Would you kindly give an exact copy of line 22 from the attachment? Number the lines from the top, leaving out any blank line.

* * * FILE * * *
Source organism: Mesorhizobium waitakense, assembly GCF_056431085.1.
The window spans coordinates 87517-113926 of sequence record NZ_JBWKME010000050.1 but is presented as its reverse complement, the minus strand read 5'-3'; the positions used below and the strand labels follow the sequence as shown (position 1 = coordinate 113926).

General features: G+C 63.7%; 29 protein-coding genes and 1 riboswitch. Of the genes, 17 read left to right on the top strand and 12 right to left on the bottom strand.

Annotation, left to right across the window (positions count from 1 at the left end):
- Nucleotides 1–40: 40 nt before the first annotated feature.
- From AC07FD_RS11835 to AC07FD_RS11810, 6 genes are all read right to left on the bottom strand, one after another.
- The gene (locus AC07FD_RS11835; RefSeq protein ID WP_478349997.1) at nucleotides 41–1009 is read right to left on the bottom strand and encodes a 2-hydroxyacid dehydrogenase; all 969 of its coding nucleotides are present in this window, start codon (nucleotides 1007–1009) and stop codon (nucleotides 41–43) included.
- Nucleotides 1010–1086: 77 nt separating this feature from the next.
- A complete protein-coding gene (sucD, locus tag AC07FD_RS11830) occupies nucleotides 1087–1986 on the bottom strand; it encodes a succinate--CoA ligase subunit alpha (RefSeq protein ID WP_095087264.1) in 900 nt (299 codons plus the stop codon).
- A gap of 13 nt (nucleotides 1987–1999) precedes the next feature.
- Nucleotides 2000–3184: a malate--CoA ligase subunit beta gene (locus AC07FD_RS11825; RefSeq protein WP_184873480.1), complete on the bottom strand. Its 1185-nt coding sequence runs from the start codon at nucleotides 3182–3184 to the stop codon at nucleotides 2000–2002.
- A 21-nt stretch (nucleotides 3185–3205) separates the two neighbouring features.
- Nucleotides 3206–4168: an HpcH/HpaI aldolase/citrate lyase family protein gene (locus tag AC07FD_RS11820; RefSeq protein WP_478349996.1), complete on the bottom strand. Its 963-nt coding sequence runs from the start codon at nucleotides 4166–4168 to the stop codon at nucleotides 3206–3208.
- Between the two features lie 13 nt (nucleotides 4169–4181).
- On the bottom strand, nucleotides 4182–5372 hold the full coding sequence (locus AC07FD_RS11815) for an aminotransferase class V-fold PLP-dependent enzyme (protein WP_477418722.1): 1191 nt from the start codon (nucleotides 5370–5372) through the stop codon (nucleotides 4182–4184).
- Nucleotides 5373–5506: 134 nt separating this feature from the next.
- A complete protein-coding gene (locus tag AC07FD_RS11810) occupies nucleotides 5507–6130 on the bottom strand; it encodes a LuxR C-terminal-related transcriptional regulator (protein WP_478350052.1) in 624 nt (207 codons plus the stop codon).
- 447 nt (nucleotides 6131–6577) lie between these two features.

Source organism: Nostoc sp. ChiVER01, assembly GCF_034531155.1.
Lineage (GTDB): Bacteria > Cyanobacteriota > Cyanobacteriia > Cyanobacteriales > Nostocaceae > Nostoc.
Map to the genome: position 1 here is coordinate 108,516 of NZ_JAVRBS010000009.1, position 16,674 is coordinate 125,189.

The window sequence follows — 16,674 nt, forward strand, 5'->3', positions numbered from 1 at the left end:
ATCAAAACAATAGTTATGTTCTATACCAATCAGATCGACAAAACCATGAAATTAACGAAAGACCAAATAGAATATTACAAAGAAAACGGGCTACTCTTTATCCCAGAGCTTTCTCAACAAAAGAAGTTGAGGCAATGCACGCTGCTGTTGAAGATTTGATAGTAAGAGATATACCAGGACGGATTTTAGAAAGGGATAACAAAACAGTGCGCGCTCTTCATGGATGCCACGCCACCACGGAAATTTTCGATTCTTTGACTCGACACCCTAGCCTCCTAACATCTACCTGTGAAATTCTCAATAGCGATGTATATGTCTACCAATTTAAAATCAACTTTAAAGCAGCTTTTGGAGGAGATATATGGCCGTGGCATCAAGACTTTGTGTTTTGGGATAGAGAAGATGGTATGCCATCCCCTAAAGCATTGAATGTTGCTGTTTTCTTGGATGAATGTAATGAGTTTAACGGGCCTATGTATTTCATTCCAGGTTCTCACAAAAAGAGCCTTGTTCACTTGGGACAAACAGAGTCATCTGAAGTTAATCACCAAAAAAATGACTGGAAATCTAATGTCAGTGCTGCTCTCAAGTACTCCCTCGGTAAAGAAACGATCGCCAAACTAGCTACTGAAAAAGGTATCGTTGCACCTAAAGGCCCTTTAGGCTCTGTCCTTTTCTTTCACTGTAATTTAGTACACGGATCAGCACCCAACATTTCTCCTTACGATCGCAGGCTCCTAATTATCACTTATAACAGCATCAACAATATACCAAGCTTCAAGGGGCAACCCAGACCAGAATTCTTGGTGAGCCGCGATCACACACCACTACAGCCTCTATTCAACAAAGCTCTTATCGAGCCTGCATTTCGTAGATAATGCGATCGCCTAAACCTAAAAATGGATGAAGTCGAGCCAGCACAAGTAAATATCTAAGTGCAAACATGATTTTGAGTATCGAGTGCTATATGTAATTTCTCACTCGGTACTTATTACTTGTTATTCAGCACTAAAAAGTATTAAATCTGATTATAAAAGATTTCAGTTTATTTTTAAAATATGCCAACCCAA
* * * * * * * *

The window sequence follows — 16,674 nt, forward strand, 5'->3', positions numbered from 1 at the left end: